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Microsoft eyes clean break with Windows Mobile 7

Long-delayed Windows Mobile 7 to debut at Barcelona event and arrive on phones before year's end, sources tell CNET. Plus: Here comes a Microsoft-designed consumer phone.

Microsoft's long and winding road toward regaining lost ground in the cell phone business will reach an important milestone in Barcelona next month.

At the annual Mobile World Congress event, Microsoft will at long last show off Windows Mobile 7--its oft-delayed major revamp of the decade-old Windows CE code base that has been at the core of its mobile operating system since the days of challenging the Palm Pilot.

Sources told CNET that Microsoft is still planning to finalize the code for Windows Mobile 7 by summer in order to have the new software on devices that ship before the end of the year.

Separately, though, Microsoft is also working on a new consumer phone line, early pictures of which cropped up last year, that is designed to be the next generation of the Sidekick product line that Microsoft inherited with its acquisition of Danger.

Although it is not a widely rumored "Zune Phone," the new consumer device is based on Windows Mobile and likely to be able to connect to Zune and other consumer services that Microsoft has been developing for some time now, sources said. That product, also due to arrive this year, should come earlier in the year ahead of Windows Mobile 7 devices.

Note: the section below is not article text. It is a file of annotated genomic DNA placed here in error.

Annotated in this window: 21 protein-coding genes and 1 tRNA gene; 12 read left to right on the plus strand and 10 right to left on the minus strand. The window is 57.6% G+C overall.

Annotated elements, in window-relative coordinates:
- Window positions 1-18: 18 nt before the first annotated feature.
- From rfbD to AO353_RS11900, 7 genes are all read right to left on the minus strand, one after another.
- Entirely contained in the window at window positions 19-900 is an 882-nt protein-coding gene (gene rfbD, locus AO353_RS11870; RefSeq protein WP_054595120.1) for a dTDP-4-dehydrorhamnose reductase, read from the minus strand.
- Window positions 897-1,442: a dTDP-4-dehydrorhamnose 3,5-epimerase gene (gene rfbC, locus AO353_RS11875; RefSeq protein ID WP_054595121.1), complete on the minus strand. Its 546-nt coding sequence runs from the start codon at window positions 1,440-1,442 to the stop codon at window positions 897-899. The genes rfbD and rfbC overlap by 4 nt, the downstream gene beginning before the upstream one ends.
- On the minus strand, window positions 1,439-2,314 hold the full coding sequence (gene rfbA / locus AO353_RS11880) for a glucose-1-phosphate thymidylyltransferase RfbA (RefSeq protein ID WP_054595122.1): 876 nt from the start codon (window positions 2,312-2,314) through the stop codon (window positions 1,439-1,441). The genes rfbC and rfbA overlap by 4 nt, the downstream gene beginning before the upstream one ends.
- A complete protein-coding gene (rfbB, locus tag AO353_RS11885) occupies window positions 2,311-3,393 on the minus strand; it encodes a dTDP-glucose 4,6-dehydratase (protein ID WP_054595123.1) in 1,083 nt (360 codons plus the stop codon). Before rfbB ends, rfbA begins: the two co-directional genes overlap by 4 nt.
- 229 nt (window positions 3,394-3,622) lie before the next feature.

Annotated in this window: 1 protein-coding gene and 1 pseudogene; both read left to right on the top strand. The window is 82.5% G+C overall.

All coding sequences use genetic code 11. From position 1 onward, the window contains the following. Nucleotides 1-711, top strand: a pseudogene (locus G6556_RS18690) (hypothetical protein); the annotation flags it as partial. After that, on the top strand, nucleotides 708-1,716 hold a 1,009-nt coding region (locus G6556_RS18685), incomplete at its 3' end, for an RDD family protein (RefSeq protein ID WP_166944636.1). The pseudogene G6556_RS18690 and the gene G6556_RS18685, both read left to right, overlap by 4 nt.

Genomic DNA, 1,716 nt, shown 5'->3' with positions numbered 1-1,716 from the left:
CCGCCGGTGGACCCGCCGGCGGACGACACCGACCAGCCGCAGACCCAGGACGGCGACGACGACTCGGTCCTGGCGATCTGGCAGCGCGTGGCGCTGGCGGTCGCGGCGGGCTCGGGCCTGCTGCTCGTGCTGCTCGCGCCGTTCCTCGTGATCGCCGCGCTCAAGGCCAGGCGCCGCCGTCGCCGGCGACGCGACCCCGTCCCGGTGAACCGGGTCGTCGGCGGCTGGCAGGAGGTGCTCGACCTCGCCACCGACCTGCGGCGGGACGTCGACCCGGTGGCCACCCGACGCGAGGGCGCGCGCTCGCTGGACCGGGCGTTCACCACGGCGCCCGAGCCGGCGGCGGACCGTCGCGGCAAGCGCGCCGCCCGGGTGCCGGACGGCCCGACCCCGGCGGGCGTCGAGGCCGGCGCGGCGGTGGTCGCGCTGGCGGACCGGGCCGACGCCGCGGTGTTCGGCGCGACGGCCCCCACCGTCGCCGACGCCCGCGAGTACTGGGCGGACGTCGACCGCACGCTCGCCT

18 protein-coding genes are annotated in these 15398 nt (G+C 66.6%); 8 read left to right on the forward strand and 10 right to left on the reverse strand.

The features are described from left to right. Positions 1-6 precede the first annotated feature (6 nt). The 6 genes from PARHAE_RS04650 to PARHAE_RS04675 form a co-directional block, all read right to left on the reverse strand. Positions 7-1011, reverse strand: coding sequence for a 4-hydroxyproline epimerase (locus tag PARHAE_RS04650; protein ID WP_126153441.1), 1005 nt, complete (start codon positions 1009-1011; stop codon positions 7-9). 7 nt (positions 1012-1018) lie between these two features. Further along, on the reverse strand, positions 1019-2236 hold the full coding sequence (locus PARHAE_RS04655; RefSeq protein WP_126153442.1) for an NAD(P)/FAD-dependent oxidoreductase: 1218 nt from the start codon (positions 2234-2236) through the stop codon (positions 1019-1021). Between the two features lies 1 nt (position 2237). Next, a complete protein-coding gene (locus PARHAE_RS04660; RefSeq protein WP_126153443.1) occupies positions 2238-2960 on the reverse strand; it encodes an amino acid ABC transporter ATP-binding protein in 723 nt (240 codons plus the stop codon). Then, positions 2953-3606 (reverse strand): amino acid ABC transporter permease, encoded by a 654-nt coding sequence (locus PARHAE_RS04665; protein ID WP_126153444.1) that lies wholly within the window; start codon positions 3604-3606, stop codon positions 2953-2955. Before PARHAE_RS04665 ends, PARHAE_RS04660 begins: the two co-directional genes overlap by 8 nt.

Microsoft declined to comment on Windows Mobile 7 or the new consumer device, but Robbie Bach, the head of the company's entertainment division, did tell CNET in an interview at January's Consumer Electronics Show that Microsoft would have a lot more to say about the future of the phone business in Barcelona. Microsoft has also promised developers headed to the Mix 10 trade show in March that they will be able to get information on how to program for Windows Mobile 7.

"Yes, at MIX10 you'll learn about developing applications and games for the next generation of Windows Phone," Microsoft said on the Mix Web site in a Jan. 20 update. "Yes, we'll have Phone sessions, and we can't say more...yet."

Although Microsoft has typically been loath to make major changes to the desktop version of Windows at the expense of compatibility, the software maker appears ready to make a bigger break with its mobile past--a sensible move given its declining share of both the market and developer interest.

With Windows Mobile 7 hit by several delays, Microsoft last year released Windows Mobile 6.5, an interim update designed to make the current operating system more "finger-friendly" on touch-based devices. The company also rebranded devices using its operating system as "Windows Phones" and launched a new marketing campaign.

At the same time, though, longtime Windows Mobile phone makers including Motorola and HTC have been gravitating toward Google's Android mobile phone operating system. LG, which had planned to center its smartphone efforts on Windows Mobile, has also said it will offer a number of Android-based devices.